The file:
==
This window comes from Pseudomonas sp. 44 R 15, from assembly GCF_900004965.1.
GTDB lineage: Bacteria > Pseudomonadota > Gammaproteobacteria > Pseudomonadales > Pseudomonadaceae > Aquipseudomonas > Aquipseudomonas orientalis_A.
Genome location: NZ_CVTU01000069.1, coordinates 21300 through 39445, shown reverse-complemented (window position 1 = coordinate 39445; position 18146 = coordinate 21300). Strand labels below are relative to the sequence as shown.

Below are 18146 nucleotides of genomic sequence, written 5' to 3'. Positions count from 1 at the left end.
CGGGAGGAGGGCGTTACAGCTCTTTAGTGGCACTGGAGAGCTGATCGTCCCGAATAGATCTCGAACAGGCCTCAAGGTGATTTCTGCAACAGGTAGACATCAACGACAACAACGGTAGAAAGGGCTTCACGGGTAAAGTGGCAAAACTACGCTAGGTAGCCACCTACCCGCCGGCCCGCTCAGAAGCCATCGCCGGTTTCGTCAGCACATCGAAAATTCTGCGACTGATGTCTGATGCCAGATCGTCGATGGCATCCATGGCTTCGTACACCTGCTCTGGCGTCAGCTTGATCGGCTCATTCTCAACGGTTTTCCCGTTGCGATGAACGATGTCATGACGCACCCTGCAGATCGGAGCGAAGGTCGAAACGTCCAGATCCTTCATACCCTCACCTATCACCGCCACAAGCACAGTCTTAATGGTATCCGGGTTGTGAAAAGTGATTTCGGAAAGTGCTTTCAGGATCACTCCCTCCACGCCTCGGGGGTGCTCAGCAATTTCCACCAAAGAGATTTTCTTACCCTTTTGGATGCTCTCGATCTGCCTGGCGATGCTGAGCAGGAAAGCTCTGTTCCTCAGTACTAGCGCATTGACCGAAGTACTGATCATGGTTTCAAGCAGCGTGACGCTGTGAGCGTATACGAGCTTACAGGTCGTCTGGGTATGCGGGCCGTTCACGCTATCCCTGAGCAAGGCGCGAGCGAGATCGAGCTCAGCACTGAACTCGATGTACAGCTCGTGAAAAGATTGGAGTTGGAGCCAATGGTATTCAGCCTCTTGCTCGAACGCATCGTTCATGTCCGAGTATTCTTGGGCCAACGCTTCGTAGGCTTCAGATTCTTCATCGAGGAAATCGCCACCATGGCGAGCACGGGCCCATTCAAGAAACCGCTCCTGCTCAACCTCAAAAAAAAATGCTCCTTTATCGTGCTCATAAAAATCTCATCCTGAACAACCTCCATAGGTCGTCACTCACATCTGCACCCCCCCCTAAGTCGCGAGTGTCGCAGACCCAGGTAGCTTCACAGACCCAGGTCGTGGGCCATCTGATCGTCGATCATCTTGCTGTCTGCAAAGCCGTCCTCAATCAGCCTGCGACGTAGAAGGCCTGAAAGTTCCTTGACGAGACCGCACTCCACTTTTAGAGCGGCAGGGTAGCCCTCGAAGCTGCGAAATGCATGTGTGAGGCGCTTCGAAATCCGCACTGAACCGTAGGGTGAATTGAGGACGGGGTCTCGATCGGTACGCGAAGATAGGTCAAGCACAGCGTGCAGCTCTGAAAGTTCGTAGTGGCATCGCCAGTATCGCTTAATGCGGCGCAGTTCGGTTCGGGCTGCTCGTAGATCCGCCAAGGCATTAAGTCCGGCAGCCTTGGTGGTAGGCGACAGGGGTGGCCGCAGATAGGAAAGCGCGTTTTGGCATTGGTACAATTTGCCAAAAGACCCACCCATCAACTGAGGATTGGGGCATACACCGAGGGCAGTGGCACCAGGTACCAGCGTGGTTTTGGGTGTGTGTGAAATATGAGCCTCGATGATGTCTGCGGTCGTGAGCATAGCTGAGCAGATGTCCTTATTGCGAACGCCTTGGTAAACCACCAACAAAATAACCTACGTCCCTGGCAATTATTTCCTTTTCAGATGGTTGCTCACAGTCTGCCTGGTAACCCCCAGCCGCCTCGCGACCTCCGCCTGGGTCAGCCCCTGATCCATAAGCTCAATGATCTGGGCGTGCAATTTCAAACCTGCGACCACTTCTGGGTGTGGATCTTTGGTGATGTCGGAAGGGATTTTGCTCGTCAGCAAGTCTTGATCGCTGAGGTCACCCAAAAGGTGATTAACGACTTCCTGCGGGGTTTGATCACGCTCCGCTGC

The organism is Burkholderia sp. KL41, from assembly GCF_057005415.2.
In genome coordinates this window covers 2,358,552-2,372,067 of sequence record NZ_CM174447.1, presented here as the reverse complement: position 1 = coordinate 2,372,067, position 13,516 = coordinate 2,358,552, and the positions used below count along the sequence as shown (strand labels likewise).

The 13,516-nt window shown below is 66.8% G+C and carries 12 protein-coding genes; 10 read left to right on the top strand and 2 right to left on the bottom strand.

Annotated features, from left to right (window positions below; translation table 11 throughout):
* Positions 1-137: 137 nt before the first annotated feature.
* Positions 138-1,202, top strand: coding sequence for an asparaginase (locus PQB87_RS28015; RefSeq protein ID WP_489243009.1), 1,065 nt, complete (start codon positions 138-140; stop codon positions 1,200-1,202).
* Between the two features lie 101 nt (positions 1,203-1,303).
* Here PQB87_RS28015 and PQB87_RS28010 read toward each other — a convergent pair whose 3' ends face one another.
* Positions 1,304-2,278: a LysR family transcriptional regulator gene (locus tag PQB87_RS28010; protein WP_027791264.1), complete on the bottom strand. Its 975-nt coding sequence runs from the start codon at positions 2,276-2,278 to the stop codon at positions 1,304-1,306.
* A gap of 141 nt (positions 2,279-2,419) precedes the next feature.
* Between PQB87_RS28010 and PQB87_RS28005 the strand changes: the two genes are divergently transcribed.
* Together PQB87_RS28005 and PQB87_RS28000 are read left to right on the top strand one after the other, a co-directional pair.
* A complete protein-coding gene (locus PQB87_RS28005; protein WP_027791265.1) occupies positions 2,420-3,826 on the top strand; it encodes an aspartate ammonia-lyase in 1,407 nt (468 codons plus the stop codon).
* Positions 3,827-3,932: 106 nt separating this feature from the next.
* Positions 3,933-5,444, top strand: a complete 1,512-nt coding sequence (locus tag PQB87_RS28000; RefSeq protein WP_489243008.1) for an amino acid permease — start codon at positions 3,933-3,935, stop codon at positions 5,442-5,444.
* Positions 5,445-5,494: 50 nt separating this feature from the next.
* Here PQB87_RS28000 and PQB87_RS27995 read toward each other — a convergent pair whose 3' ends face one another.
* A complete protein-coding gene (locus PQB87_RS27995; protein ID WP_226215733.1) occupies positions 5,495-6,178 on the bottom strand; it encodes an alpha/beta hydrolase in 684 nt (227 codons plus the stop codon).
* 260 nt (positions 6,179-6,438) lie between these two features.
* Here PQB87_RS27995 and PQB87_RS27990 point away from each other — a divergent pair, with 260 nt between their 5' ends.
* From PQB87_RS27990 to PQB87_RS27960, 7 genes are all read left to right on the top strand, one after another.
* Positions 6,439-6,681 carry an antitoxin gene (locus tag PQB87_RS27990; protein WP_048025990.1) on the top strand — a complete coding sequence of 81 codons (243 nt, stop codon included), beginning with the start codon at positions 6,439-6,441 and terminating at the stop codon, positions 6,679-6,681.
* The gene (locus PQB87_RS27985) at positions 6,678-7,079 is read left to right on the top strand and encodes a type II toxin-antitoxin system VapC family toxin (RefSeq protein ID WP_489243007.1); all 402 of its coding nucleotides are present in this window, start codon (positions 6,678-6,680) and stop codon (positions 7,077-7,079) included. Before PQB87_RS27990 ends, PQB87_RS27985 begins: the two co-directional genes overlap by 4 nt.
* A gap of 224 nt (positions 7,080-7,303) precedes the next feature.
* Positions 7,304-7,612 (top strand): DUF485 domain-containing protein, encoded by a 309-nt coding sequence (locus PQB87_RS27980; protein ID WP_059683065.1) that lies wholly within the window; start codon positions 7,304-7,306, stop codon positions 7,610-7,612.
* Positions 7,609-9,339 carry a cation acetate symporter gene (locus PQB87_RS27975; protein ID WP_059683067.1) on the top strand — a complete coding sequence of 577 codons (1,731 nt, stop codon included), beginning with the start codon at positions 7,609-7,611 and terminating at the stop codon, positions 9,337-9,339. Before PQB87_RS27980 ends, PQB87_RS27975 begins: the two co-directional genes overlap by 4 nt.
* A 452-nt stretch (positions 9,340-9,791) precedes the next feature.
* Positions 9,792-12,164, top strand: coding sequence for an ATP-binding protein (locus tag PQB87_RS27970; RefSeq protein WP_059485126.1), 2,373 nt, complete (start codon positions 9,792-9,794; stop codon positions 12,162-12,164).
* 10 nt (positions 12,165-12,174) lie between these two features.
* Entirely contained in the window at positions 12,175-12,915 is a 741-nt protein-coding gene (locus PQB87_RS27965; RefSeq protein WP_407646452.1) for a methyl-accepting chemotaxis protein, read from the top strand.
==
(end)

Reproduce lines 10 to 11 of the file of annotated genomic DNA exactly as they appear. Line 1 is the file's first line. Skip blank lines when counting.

* Positions 1-137: 137 nt before the first annotated feature.
* Positions 138-1,202, top strand: coding sequence for an asparaginase (locus PQB87_RS28015; RefSeq protein ID WP_489243009.1), 1,065 nt, complete (start codon positions 138-140; stop codon positions 1,200-1,202).